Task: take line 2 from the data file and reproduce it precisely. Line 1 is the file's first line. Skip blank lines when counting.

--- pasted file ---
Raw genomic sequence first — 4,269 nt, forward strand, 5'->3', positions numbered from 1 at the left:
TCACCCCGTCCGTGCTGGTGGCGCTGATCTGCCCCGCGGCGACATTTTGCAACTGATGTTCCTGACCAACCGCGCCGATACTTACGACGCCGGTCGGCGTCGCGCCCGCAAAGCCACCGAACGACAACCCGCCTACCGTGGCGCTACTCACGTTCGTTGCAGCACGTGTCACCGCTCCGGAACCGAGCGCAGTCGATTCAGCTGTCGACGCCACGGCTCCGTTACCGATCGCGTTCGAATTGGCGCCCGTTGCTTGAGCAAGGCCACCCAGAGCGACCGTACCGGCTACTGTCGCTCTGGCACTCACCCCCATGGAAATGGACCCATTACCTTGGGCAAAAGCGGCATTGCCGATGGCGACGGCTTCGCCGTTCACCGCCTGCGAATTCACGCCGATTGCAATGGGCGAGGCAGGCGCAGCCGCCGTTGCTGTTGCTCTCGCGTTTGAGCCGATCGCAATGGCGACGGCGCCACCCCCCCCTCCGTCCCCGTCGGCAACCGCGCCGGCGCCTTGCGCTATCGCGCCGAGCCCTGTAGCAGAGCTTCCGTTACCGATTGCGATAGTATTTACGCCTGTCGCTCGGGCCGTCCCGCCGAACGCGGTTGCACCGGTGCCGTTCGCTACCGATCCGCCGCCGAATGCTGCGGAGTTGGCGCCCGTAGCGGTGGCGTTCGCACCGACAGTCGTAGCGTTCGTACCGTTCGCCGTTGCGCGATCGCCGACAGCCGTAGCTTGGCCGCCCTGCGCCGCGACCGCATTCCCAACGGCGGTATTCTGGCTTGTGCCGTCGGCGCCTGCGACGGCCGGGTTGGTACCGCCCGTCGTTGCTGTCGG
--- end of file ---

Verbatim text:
TCACCCCGTCCGTGCTGGTGGCGCTGATCTGCCCCGCGGCGACATTTTGCAACTGATGTTCCTGACCAACCGCGCCGATACTTACGACGCCGGTCGGCGTCGCGCCCGCAAAGCCACCGAACGACAACCCGCCTACCGTGGCGCTACTCACGTTCGTTGCAGCACGTGTCACCGCTCCGGAACCGAGCGCAGTCGATTCAGCTGTCGACGCCACGGCTCCGTTACCGATCGCGTTCGAATTGGCGCCCGTTGCTTGAGCAAGGCCACCCAGAGCGACCGTACCGGCTACTGTCGCTCTGGCACTCACCCCCATGGAAATGGACCCATTACCTTGGGCAAAAGCGGCATTGCCGATGGCGACGGCTTCGCCGTTCACCGCCTGCGAATTCACGCCGATTGCAATGGGCGAGGCAGGCGCAGCCGCCGTTGCTGTTGCTCTCGCGTTTGAGCCGATCGCAATGGCGACGGCGCCACCCCCCCCTCCGTCCCCGTCGGCAACCGCGCCGGCGCCTTGCGCTATCGCGCCGAGCCCTGTAGCAGAGCTTCCGTTACCGATTGCGATAGTATTTACGCCTGTCGCTCGGGCCGTCCCGCCGAACGCGGTTGCACCGGTGCCGTTCGCTACCGATCCGCCGCCGAATGCTGCGGAGTTGGCGCCCGTAGCGGTGGCGTTCGCACCGACAGTCGTAGCGTTCGTACCGTTCGCCGTTGCGCGATCGCCGACAGCCGTAGCTTGGCCGCCCTGCGCCGCGACCGCATTCCCAACGGCGGTATTCTGGCTTGTGCCGTCGGCGCCTGCGACGGCCGGGTTGGTACCGCCCGTCGTTGCTGTCGG